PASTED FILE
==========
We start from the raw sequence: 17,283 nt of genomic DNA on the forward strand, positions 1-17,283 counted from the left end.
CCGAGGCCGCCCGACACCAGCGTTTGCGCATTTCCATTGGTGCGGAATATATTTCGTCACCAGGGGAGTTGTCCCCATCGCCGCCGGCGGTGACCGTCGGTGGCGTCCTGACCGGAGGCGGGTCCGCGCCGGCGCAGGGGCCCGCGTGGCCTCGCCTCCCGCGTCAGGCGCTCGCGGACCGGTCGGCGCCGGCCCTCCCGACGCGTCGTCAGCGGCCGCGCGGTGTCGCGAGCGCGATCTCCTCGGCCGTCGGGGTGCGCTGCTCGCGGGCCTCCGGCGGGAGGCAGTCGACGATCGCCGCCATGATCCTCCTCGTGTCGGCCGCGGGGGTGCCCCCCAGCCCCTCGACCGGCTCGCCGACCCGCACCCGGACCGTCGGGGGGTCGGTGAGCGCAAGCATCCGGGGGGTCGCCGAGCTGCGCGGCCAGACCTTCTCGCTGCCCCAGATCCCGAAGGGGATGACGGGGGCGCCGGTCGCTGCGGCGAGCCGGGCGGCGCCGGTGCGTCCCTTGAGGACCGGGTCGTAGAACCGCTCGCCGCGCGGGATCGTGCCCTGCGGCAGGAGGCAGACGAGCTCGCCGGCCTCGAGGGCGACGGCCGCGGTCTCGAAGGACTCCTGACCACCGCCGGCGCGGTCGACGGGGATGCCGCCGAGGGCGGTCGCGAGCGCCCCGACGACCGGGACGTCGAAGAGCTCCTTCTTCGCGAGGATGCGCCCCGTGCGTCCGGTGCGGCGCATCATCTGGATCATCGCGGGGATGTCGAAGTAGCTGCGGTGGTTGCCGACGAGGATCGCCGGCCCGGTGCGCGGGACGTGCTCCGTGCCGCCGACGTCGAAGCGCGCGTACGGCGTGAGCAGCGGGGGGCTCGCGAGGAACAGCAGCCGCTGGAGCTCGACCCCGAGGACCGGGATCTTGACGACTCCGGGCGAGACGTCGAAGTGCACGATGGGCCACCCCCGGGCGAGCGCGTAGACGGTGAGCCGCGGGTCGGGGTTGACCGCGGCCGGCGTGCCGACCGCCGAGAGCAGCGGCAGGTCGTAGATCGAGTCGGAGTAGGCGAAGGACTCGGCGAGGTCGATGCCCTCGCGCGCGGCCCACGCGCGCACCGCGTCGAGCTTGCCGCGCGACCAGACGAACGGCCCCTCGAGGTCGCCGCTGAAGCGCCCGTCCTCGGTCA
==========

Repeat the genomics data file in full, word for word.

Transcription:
We start from the raw sequence: 17,283 nt of genomic DNA on the forward strand, positions 1-17,283 counted from the left end.
CCGAGGCCGCCCGACACCAGCGTTTGCGCATTTCCATTGGTGCGGAATATATTTCGTCACCAGGGGAGTTGTCCCCATCGCCGCCGGCGGTGACCGTCGGTGGCGTCCTGACCGGAGGCGGGTCCGCGCCGGCGCAGGGGCCCGCGTGGCCTCGCCTCCCGCGTCAGGCGCTCGCGGACCGGTCGGCGCCGGCCCTCCCGACGCGTCGTCAGCGGCCGCGCGGTGTCGCGAGCGCGATCTCCTCGGCCGTCGGGGTGCGCTGCTCGCGGGCCTCCGGCGGGAGGCAGTCGACGATCGCCGCCATGATCCTCCTCGTGTCGGCCGCGGGGGTGCCCCCCAGCCCCTCGACCGGCTCGCCGACCCGCACCCGGACCGTCGGGGGGTCGGTGAGCGCAAGCATCCGGGGGGTCGCCGAGCTGCGCGGCCAGACCTTCTCGCTGCCCCAGATCCCGAAGGGGATGACGGGGGCGCCGGTCGCTGCGGCGAGCCGGGCGGCGCCGGTGCGTCCCTTGAGGACCGGGTCGTAGAACCGCTCGCCGCGCGGGATCGTGCCCTGCGGCAGGAGGCAGACGAGCTCGCCGGCCTCGAGGGCGACGGCCGCGGTCTCGAAGGACTCCTGACCACCGCCGGCGCGGTCGACGGGGATGCCGCCGAGGGCGGTCGCGAGCGCCCCGACGACCGGGACGTCGAAGAGCTCCTTCTTCGCGAGGATGCGCCCCGTGCGTCCGGTGCGGCGCATCATCTGGATCATCGCGGGGATGTCGAAGTAGCTGCGGTGGTTGCCGACGAGGATCGCCGGCCCGGTGCGCGGGACGTGCTCCGTGCCGCCGACGTCGAAGCGCGCGTACGGCGTGAGCAGCGGGGGGCTCGCGAGGAACAGCAGCCGCTGGAGCTCGACCCCGAGGACCGGGATCTTGACGACTCCGGGCGAGACGTCGAAGTGCACGATGGGCCACCCCCGGGCGAGCGCGTAGACGGTGAGCCGCGGGTCGGGGTTGACCGCGGCCGGCGTGCCGACCGCCGAGAGCAGCGGCAGGTCGTAGATCGAGTCGGAGTAGGCGAAGGACTCGGCGAGGTCGATGCCCTCGCGCGCGGCCCACGCGCGCACCGCGTCGAGCTTGCCGCGCGACCAGACGAACGGCCCCTCGAGGTCGCCGCTGAAGCGCCCGTCCTCGGTCA